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London Dec 4, 2002 6:27 PM

Image Quality
Hello Gang

This is a bit of Newbie question but also opens a big ugly can of worms, so I'm posting it here.

What factors determine the quality (by which I mean resolution, I guess, rather than aesthetics) of an image captured by a digicam?

I'm not a camera buff, but I discovered a few years back that the factors that really count in analogue photography are (a) lens quality, which determines how much of the image detail gets into the camera body and (b) film quality, which determines how much of that detail is actually recorded. At this point I traded in my zoom lenses for a really nice, fast 50mm prime lense and started experimenting with more interesting film stock. The quality of my snaps - and thats all I take, frankly - improved immensely. (All this assumes that you can get the darn thing in focus and correctly exposed. But even simple point 'n shoot cameras do this for you more often than not)

Now I'm contemplating making the move to digital. But where to begin? Is lens quality just as much of a concern? (I'm guessing that it must be) What determines the amount of detail 'captured' by the digicam other than pixel count? Are some pixels created more equal than others? etc etc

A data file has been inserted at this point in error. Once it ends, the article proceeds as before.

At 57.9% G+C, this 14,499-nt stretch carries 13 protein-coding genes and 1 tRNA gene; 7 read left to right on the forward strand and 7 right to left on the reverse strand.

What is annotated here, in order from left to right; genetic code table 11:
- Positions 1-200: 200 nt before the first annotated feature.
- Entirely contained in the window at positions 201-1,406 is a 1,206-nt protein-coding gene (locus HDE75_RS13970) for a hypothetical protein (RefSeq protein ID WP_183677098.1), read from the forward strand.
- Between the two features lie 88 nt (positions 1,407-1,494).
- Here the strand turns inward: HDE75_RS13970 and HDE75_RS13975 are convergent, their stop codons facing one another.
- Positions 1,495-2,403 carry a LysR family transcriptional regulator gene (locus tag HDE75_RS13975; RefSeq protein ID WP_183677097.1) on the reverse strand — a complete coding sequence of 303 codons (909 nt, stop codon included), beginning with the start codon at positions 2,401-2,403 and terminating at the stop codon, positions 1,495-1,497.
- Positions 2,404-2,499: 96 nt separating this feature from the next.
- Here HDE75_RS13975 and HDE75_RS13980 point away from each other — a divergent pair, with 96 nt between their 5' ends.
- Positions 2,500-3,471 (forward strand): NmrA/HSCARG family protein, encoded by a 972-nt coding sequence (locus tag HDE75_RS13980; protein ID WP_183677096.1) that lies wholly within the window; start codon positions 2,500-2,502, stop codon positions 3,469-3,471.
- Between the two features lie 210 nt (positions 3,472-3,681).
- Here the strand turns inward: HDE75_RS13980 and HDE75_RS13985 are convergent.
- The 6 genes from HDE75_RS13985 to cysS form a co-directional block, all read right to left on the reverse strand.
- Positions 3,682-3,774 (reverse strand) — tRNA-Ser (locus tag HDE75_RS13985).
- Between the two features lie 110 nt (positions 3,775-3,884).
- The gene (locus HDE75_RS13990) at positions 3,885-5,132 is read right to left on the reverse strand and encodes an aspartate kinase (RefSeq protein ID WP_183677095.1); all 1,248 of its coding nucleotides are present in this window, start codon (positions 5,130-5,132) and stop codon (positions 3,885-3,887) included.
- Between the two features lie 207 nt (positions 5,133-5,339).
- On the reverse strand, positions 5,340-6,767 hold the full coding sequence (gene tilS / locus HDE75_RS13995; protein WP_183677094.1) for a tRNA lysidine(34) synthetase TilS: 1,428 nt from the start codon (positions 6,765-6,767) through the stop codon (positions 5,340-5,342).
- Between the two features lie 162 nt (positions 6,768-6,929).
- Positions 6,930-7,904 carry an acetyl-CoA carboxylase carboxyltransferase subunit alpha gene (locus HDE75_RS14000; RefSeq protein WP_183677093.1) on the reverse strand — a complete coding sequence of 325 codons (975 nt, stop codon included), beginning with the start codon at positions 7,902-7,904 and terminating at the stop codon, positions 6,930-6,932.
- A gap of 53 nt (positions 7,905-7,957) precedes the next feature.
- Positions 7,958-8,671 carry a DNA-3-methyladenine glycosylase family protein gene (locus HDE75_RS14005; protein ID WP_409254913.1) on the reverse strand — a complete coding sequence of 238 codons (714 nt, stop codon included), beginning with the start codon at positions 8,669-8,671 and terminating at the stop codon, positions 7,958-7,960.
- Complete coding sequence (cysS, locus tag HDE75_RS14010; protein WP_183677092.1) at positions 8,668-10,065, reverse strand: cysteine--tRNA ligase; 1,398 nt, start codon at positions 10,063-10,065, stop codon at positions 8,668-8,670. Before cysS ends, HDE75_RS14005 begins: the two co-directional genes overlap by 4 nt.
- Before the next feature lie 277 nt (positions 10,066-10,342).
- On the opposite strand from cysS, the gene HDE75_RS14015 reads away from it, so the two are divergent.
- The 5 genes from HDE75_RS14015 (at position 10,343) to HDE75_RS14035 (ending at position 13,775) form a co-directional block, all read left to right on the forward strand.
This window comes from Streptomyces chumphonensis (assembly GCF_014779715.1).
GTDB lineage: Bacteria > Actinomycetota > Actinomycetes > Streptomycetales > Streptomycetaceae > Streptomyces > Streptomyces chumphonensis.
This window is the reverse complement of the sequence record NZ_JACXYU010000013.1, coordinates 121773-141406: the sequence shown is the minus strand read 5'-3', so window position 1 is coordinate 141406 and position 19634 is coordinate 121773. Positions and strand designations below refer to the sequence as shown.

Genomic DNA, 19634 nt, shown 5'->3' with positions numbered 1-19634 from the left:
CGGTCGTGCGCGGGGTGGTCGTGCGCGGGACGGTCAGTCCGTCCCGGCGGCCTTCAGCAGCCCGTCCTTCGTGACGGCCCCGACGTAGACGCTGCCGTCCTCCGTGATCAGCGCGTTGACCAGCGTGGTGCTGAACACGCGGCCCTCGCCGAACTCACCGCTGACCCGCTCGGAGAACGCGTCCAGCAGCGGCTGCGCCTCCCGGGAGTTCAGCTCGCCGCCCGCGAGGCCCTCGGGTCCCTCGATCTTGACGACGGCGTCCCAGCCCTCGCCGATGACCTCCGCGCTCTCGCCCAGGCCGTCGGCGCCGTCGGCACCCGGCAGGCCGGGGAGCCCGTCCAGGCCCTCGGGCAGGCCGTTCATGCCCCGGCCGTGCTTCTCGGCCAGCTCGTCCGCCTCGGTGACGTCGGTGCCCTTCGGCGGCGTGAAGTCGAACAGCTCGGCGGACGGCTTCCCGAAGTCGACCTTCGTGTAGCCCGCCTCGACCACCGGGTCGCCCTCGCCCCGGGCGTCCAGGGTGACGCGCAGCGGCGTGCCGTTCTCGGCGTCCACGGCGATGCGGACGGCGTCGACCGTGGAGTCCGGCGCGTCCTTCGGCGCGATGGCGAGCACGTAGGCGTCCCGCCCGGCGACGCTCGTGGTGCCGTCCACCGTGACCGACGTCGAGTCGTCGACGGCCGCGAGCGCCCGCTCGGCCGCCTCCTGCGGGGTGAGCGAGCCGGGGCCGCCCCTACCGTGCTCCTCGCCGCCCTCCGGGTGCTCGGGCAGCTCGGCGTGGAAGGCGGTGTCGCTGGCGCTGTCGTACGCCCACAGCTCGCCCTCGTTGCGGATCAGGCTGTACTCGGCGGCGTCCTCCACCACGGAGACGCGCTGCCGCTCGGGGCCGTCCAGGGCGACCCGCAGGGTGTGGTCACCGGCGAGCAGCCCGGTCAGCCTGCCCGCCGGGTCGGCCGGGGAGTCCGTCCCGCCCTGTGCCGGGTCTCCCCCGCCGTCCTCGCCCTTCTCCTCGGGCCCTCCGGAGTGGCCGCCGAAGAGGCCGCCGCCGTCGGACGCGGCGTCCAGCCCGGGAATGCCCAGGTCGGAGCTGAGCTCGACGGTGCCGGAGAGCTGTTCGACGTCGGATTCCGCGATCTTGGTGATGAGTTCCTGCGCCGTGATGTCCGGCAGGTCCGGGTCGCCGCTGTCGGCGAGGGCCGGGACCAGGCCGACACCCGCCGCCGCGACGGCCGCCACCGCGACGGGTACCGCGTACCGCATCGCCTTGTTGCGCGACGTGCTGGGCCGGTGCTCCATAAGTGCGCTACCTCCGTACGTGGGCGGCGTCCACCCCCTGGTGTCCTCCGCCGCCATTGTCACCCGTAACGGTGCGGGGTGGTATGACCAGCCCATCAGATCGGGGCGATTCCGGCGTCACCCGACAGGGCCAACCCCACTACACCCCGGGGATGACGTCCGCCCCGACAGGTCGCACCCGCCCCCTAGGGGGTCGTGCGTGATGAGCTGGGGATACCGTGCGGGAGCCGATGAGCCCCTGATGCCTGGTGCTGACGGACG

Any advice on these topics - or links elsewhere on the web - garetfully received.


jsmeeker Dec 4, 2002 8:48 PM

Well, resoultion is determined by the CCD that takes light and converts it into an electonic image. The CCD is essentially the film. This is what the focused light strikes. Unlike film, there is a wide, wide range in the "resolving power" of the CCD. All they way to web cams that do 640x480 to thousands by thousands.

This is where megapixels comes in. More megapixels == more resoltuion == larger image.

Sanpete Dec 5, 2002 4:21 AM

You're right that both lens and sensor (CCD) are important. Not all sensors with the same pixel count are equally good, and of course not all lenses with the same specs are either. Some sites, such as and, provide shots of and measures based on standard resolution charts in their reviews. Of course, cameras also differ in how well they render color, accurate shape, and so on.

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